Decided it was time to cool off and what curious to see if the higher back deck had any effect on a c to c roll or a sweep roll. Hanging upside down the outfitting allowed good firm contact as I moved into my set up. Trying a c to c roll first on my right side (Iím a righty) the kayak popped up with a crisp movement and didnít take any undue effort. I did shift over in the seat a bit so my guess at needing a bit of padding on the sides for better fit/power transfer was correct. Same side sweep roll same effect and the higher back deck didnít factor in either. I imagine that the Greenlandic crowd looking to do lay back rolls and other such underwater gymnastics might not be pleased but thatís not how this kayak was designed. Same style off-side rolls had the same performance but with the usual lesser coordination of my off-side made for a messy sweep roll.

Day 2 Paddle = 15-20mph sustained winds from the South on an ebbing tide resulting in 2-3í waves and whitecaps. South facing beach at Plum Point, New Windsor, NY at the Adirondack Mountain Club Paddlefest.
Less than ideal conditions for a class and demo settings but made for a lot of fun in pushing the Scorpio. Quick and efficient seal launch out through the breaking waves. Bow rode up and over 2í break with very little water over the front deck. I immediately noticed the very polite and reassuring primary stability even when turned abreast of the waves. I didnít have to work at staying upright. Maneuverability was excellent but also with plenty of speed to catch onto waves to surf. While on the wave face the Scorpio reacted well to low brace turns to go cut across the wave face. Wish the waves were bigger to get more room to try to do a 180 and switch into a backsurf but I had limited time. Weather cocking didnít seem to present itself but I was also playing within 50 yards of shore so I didnít have time to paddle for distance abeam of the wind and waves. Neither did I deploy the skeg as I was horsing around in the chop and not traveling. Landing back at the beach on the back face of a wave the Scopio was a snap to quickly hop out of due to the long cockpit opening, before the next wave washed up behind me. Throughout all the splashing and goofing around in the chop all 4 hatches stayed absolutely dry. Kajaksport hatches do work and stay put.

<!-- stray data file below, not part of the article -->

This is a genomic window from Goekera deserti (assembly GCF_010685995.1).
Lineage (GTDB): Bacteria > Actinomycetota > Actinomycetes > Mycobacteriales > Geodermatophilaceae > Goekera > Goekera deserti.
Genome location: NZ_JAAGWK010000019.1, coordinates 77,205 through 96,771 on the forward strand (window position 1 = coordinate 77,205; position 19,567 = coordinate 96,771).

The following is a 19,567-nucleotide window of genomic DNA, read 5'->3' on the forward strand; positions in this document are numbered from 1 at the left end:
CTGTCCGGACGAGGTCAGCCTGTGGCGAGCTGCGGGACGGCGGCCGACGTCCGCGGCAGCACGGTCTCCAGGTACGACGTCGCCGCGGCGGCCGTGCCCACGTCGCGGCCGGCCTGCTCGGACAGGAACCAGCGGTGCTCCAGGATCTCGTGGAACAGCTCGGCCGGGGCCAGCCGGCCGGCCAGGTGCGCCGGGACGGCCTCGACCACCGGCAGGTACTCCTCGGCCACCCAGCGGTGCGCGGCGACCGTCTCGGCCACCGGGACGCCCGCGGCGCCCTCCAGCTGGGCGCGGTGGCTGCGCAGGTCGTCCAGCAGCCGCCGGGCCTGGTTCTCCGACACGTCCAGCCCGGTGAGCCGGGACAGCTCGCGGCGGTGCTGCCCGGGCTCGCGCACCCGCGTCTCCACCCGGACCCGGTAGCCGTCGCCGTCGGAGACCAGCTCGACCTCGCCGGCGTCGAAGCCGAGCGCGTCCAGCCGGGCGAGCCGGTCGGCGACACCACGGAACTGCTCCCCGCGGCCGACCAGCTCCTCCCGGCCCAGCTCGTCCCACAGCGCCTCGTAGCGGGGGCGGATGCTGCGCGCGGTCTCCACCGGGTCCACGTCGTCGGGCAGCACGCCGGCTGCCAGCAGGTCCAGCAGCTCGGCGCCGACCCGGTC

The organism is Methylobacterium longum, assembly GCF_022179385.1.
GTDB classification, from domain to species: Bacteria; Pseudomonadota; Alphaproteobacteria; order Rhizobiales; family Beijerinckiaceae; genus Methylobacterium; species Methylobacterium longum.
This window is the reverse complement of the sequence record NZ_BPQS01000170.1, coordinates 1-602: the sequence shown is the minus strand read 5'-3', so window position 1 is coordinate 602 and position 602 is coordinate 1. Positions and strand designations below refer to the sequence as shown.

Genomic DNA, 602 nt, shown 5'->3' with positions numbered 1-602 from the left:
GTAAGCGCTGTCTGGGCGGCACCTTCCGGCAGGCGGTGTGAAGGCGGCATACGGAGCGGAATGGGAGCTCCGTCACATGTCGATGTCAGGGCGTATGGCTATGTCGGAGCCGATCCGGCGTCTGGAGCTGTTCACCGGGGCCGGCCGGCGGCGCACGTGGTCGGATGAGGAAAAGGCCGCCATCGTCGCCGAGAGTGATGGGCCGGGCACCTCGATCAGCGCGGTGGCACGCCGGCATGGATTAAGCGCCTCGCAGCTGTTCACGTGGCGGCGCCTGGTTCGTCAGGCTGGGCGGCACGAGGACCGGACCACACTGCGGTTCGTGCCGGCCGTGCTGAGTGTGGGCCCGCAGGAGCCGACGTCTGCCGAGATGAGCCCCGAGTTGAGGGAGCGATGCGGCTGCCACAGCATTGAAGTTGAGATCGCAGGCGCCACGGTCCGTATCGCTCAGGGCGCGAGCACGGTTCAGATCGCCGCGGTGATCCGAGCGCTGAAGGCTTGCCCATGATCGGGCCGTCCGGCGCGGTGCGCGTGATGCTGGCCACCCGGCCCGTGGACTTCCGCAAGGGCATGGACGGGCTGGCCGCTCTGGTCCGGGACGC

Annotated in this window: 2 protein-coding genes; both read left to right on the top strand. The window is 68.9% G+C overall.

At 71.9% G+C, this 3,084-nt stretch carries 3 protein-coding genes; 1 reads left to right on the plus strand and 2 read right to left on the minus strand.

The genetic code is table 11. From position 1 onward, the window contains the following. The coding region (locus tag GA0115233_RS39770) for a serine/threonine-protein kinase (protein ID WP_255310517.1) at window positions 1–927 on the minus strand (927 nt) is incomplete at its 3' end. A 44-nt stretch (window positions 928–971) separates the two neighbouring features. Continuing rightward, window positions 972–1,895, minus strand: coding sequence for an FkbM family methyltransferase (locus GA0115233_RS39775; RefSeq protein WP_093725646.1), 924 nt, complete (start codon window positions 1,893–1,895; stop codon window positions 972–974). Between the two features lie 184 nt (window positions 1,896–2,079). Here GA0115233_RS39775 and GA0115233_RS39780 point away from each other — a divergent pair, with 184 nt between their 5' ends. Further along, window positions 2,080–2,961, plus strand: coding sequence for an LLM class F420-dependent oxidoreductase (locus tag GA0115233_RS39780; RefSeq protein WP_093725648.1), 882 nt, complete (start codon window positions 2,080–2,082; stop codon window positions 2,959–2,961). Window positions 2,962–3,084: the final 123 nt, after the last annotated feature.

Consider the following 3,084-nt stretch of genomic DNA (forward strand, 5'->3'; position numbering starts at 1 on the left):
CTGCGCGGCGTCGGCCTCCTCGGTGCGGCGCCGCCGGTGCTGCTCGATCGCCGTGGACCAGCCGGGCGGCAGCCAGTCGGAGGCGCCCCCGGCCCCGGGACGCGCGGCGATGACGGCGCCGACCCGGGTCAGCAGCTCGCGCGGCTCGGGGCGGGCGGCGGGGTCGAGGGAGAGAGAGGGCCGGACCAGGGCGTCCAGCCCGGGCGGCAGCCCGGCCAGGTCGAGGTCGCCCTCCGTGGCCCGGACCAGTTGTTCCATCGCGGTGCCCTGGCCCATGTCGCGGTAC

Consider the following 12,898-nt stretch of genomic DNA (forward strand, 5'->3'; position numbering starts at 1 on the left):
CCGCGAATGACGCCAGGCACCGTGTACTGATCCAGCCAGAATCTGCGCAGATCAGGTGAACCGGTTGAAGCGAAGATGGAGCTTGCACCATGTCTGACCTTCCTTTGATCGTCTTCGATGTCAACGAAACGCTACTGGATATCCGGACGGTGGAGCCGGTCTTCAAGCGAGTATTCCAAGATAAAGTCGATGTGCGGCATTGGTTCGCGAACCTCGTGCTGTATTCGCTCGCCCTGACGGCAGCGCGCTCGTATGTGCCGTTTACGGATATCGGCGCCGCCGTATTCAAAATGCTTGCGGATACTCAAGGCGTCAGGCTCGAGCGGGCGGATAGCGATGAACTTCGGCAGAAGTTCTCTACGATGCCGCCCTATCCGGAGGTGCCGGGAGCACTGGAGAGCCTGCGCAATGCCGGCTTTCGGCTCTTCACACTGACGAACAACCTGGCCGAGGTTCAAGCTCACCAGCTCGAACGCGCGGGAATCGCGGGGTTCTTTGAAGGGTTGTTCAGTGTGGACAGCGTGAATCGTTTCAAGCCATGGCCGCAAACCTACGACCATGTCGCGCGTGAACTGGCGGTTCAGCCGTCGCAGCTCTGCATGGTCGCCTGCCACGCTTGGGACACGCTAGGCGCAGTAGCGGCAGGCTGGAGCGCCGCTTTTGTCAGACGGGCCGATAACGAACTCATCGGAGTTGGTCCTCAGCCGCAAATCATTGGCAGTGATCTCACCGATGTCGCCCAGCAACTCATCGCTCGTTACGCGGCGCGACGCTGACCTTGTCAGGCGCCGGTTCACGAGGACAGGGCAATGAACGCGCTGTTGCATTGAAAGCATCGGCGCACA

Synopsis:
While I would like to put some distance on the kayak in mixed conditions, so far I find that the Scoprio fits into the top of the Sport Utility Kayak category allowing you to have speed, nimbleness, ruggedness and reliability in one very well thought out and put together package. This kayak should be on everyoneís Try Out list whoís thinking of a British Style sea kayak.